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'There's hell on, it's chaos': 999 call played to Jo Cox murder trial jury

Published 17/11/2016

Thomas Mair is accused of the murder of Labour MP Jo Cox
Thomas Mair is accused of the murder of Labour MP Jo Cox

A horrified witness dialled 999 after MP Jo Cox was brutally attacked and told the operator: "There's hell on, it's chaos", a court has heard.

Darren Playford urged emergency services to hurry after Thomas Mair, 53, allegedly shot and stabbed the 41-year-old Remain campaigner outside her surgery in Birstall, near Leeds, on June 16.

Jurors in Mair's Old Bailey murder trial were played a recording of the call in which Mr Playford said the attacker had "stabbed and shot people".

A succession of eyewitnesses have told the Old Bailey trial how mother-of-two Mrs Cox was attacked by a knife-wielding man who warned them they had "better move back" or else be stabbed.

The man shot the Batley and Spen MP twice and then reloaded the gun to shoot her once more before he calmly walked away "with not a care in the world", the court heard.

In the 999 call, Mr Playford told how the man followed him down Union Street as he fled after witnessing the attack.

He said: "He's shooting everyone."

The operator said: "Who's shooting everyone?"

He replied: "The gunman. Outside the library in Birstall."

He told how the man had "stabbed a lady", adding: "He's following me at the moment. I'm just trying to get away from him. If you sent the helicopter up he's walking towards Huddersfield Road."

Mr Playford then kept talking to the operator and kept them informed about the man going behind the Vaults pub and changing his clothes.

He said: "If you hurry up you'll get him. There's hell on. It's chaos, he's stabbed and shot people."

Mrs Cox was set upon outside her constituency surgery in Birstall in front of her staff and shocked residents.

Her assistant stepped in and hit the man with her handbag, while 78-year-old Bernard Carter-Kenny desperately tried to intervene but was stabbed too, the trial has heard.

Taxi driver Rashid Hussain, pulled up at around the same time as Mrs Cox's arrival at Birstall library in a silver Vauxhall Astra.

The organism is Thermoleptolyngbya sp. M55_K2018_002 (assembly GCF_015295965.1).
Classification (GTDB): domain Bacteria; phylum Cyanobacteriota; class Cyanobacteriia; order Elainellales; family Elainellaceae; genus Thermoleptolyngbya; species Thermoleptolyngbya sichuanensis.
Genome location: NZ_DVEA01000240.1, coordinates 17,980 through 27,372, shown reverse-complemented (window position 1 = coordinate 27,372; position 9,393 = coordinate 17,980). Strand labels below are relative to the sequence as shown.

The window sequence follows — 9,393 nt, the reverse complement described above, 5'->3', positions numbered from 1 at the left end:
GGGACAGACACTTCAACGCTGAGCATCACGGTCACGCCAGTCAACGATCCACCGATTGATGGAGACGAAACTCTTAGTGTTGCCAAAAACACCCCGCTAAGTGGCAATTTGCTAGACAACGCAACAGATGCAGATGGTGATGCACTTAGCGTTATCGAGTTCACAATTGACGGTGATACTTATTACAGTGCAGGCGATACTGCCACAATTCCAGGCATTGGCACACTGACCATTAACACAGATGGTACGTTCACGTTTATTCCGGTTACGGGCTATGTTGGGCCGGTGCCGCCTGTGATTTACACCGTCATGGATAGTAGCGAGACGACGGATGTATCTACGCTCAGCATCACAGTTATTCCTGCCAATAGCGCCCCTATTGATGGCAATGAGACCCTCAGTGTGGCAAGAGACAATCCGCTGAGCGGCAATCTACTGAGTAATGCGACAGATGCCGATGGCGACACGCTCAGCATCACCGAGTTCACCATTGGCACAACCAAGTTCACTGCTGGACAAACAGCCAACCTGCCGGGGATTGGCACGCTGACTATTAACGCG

As he was giving his fare her change, he heard what sounded like a "firecracker", jurors were told.

Mr Hussain demonstrated in the witness box how the man had stabbed Mrs Cox five or six times in front of him.

He said: "When I reached near, he stepped back.

"I said: 'What are you doing? What's wrong with you?'

"He said: 'Move back, otherwise I'm going to stab you'.

"He was standing there with two ladies and another man. He said 'better move back'.

"He shot twice. He moved back and shot again."

Mr Hussain told jurors that by this point Mrs Cox, who he had recognised as his MP, was bleeding from her mouth and was being helped by an Asian woman.

He said: "Jo's head was in her lap and she was pleading for Jo to stand up, talking about her kids.

"Her hands and clothes were covered in blood. She was the only person there helping her."

Clarke Rothwell was in a nearby sandwich shop when he heard a "popping" noise and a woman scream.

Mrs Cox then slumped to the floor before she was shot in the stomach, he said.

The man shouted words like "this is for Britain" and "put Britain first" before reloading his gun and shooting for a third time, the witness told jurors.

Tracy Bywood saw the killing as she was washing up in a care home kitchen overlooking the scene.

She said the MP "went down on the floor like a sack of potatoes", adding: "It was so awful to see a woman have such animosity shown towards her."

Fighting back tears, she told the court: "I known it was a popping noise because I won't even buy Pringles any more, I can't handle the noise of the seal breaking."

Jack Foster told the court he saw the man, having shot Mrs Cox once, reload his gun before shooting her twice more.

The England fan, who was wearing a red Three Lions football shirt ahead of a Euro 2016 game that evening, told how he shouted "f****** leave her alone" but the man took no notice.

"He reloaded his gun again, putting two cartridges in, cocked it and shot her on the floor," Mr Foster said.

He told the court he and two other men followed the man into a nearby street.

Mr Foster added: "He casually walked off. No remorse, no nothing."

Julie Holmes, who witnessed the attack from her shop, It's A Cake Thing, on Market Street, told how Mrs Cox's killer looked straight at her as if to say "here I am".

She said: "He took a step into the road and he looked around and he looked over to where I was standing.

"He looked me right in the eye and lifted the gun, not pointing it at me but as a gesture, saying 'here I am'."

David Honeybell, who had gone to see Mrs Cox before her surgery, told jurors: "He just walked away with not a care in the world, he just walked away."

Another eyewitness, Stephen Connolly, said: "It was very cold, he just walked away."

Mair denies Mrs Cox's murder, possession of a firearm with intent to commit an indictable offence and possession of an offensive weapon - a dagger.

He also pleads not guilty to causing grievous bodily harm with intent to Mr Carter-Kenny on the same date.

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